How do you recover from that?
You just go, “Ah, shit!” And then keep going.
So how are you managing the tone between that deep feeling and wanting to be an entertainer?
I guess just being respectful and being honest. That’s why I work it out in a comedy club. Once I find the funny, it gets to the theater.
Were there any jokes or runs you tried out that you realized weren’t going to work out or connect with the audience?
In the trans area, I had to step some things back that might be misconstrued as me making fun, instead of trying to help. It was more about the laws making it a crime for parents to help their children who were having gender identity issues. I said to myself, “You don’t know what the fuck you’re talking about — shut up and let’s just talk about the bathrooms.”
And the audience, they did laugh. But then I was like, “Wait a minute. Why are y’all laughing? What are you laughing about?” So yeah, I’m quick to get rid of something if it doesn’t feel right.
That’s interesting, because some comedians have been clear that getting a laugh is their only North Star.
Yeah. Actually, when I was talking about menopause, I used to do a joke about “Can you imagine a slave having a hot flash?” Very funny bit. And one of my good friends, she’s not a comedian, but she’s like, “You know, at the end of the day we’re laughing at slavery. You’ve got white people in here laughing at this Black woman.” I said, “I got it.” Never did it again.
Now that you’re done with the special, are you already working on the next one?
I haven’t started yet. But with the strike, I guess I will.
How’s the writers strike been for you?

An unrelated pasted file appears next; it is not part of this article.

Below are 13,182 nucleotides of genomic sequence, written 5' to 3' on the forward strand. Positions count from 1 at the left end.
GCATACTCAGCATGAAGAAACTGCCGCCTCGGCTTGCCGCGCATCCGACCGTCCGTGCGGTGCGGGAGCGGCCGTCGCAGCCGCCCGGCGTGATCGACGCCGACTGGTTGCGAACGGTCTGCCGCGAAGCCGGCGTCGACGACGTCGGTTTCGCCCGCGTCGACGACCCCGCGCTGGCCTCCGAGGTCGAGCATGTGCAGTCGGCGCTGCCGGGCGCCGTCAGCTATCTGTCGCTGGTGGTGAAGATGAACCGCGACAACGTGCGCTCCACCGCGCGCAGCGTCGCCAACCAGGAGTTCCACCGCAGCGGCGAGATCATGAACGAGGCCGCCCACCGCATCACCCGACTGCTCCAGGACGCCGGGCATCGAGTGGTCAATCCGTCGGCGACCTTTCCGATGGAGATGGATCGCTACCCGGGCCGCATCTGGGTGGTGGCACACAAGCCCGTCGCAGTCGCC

Difficult. I’m not doing any TV appearances to promote my shows. We really shouldn’t be in this position. Just play fair, man. Come on. But one thing I thought was really beautiful was to see so many women and people of color on the [picket] line. I remember back in ’07, it was me and a lot of straight white men out there. So it’s nice just to see the progress that we’ve made in our industry. But it’s just unnecessary that we have to do this.
Do you think Trump will be nominated again?
I don’t see how. I mean, there are definitely pockets that he’s going to dominate, but I don’t see across the country how he’ll get the nomination. Right? Are we that bad? Is the country that horrible? Really?
He is polling higher than any other GOP candidate.
Well, I mean, they’re all awful.
Would he win again?
No. Biden will beat him again. Yep! I said: Old Man Biden will beat him again!
Finally, you don’t talk about The Slap at the Oscars at all in your special. Is there a particular reason why?
Didn’t really have any jokes for it. I think people were tired of it. And I figured it was Chris’ face, so that’s his material.
Have you thought at all about how Will Smith has addressed the incident over the last year?
Not really. I mean, I wish the guy the best. I really hope he can come back. I really do.
Did he reach out to you at all?
Yes, he did. When he called, I had the worst throat cold. It wasn’t COVID, but I was just really sick. And I was like, “Hey, I appreciate you reaching out. When I feel better, I’ll get in touch.” But by then, I was like, he called. I know what the call was for. I’m good.
Would you ever host the Oscars again?
No. [Laughs] I don’t think so. I mean, it was fun doing it with Amy and Regina. But solo? No, thank you.
This interview has been edited for length and clarity.
Styling: Sammy K/The Only Agency; Hair: Lisa Deveaux; Makeup: Tammy Yi/Exclusive Artists; Look 1 (white suit): Tom Ford; Top: Ralph Lauren; Shoes: Roger Vivier; Jewelry: Le Vian; Look 2 (black suit); Suit: Sergio Hudson; Top: Ralph Lauren; Jewelry: Le Vian